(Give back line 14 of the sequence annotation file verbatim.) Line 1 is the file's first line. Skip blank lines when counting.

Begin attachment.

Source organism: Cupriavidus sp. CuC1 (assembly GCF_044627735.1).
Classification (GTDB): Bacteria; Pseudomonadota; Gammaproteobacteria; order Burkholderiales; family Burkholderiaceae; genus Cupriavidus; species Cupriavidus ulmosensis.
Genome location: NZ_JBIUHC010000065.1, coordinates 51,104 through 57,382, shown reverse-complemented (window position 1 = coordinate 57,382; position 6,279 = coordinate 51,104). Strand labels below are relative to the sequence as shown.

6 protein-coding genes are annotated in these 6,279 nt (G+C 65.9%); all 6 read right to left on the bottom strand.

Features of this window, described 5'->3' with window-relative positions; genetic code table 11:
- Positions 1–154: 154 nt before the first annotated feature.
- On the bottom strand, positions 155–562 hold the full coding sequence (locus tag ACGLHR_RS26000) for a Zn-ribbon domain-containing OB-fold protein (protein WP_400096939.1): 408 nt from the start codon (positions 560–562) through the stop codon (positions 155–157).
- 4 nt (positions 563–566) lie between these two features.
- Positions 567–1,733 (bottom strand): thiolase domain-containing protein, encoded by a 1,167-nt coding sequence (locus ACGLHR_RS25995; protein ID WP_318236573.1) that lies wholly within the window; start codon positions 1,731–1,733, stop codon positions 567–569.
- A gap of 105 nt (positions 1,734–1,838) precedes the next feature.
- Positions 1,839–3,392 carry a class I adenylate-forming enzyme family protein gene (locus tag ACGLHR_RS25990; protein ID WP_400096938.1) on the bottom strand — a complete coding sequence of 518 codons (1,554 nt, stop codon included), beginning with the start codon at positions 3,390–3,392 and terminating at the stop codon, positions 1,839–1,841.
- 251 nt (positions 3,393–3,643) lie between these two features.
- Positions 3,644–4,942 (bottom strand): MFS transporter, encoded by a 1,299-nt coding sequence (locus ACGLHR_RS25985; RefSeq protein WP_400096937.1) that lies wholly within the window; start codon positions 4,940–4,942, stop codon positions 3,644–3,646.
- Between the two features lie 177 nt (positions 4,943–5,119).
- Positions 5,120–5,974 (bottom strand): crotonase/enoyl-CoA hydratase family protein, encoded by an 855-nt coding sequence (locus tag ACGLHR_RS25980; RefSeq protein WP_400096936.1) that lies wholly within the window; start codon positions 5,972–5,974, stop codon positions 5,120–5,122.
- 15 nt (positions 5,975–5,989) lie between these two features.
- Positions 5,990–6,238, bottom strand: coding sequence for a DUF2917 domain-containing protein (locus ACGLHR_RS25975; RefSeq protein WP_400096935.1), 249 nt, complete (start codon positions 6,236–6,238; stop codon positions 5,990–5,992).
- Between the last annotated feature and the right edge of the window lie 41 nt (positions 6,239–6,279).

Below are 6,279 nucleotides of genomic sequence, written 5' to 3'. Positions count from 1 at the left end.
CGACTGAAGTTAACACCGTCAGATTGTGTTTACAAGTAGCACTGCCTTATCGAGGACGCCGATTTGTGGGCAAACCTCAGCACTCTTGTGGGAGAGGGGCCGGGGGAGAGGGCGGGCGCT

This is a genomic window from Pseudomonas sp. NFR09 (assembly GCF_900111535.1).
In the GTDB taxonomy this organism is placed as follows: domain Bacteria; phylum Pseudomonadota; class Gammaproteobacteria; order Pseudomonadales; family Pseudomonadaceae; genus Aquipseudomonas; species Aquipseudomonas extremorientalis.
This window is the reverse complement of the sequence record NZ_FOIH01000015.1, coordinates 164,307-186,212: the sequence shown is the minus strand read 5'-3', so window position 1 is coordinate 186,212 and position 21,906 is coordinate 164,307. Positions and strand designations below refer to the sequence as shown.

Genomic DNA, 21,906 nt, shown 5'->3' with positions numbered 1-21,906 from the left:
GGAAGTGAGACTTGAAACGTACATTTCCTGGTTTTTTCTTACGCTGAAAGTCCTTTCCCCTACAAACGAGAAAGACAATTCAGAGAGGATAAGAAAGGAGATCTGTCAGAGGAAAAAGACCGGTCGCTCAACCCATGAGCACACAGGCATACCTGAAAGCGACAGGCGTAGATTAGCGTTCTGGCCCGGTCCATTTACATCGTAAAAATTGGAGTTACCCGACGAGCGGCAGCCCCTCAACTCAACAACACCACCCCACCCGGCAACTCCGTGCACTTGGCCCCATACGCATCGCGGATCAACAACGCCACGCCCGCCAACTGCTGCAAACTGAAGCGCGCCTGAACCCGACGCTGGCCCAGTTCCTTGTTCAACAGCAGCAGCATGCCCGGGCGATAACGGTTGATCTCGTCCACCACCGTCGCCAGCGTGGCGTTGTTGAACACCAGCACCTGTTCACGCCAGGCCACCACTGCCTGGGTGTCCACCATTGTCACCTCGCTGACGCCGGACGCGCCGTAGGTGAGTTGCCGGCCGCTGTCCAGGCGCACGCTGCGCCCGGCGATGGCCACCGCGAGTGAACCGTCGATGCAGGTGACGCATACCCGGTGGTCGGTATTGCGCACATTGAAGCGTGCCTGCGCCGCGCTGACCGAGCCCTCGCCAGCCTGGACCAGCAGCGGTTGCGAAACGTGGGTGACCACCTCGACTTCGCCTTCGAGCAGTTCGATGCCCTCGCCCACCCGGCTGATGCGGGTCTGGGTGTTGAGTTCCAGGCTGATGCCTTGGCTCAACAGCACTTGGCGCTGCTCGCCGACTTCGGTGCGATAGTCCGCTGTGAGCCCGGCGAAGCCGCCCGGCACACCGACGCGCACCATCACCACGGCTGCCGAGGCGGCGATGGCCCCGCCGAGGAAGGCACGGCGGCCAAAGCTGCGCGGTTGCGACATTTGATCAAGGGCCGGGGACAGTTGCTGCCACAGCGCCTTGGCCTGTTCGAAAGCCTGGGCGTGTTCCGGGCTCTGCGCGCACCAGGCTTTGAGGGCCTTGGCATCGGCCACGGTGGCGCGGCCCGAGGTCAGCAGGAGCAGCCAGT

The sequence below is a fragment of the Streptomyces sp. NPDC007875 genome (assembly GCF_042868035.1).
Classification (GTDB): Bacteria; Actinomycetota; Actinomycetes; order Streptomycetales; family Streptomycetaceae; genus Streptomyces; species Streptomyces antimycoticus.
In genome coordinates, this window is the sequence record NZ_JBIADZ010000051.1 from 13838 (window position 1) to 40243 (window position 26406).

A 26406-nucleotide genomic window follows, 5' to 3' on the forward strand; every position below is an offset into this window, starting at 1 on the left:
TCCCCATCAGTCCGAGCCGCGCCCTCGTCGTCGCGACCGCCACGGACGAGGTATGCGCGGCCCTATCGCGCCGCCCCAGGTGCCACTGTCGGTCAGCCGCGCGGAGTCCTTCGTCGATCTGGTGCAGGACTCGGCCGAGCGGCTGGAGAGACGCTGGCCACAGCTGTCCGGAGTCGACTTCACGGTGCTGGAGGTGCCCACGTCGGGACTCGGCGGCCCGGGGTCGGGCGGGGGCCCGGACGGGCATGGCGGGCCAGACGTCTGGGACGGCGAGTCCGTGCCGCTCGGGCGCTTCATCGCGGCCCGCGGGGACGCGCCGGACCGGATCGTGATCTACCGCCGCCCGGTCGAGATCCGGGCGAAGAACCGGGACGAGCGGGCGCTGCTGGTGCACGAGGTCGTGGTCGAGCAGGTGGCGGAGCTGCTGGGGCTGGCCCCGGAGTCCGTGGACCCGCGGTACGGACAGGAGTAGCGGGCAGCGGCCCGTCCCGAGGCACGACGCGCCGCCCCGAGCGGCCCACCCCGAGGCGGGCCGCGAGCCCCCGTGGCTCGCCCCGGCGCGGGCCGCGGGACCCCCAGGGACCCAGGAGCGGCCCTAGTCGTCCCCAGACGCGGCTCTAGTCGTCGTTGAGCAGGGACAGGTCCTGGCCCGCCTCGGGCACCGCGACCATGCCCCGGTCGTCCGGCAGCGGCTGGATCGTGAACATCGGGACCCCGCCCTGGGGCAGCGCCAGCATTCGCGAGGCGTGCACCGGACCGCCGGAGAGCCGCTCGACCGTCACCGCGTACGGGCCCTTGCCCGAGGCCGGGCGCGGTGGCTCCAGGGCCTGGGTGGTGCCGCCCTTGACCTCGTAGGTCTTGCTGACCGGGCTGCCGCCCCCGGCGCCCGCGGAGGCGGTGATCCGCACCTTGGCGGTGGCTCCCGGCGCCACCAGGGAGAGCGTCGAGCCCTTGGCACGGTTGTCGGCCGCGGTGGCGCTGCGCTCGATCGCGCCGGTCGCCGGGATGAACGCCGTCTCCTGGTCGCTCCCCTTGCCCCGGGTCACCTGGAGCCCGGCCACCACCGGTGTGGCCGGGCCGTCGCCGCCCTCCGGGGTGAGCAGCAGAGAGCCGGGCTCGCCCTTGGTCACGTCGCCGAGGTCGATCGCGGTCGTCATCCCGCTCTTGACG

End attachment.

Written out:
- Between the two features lie 177 nt (positions 4,943–5,119).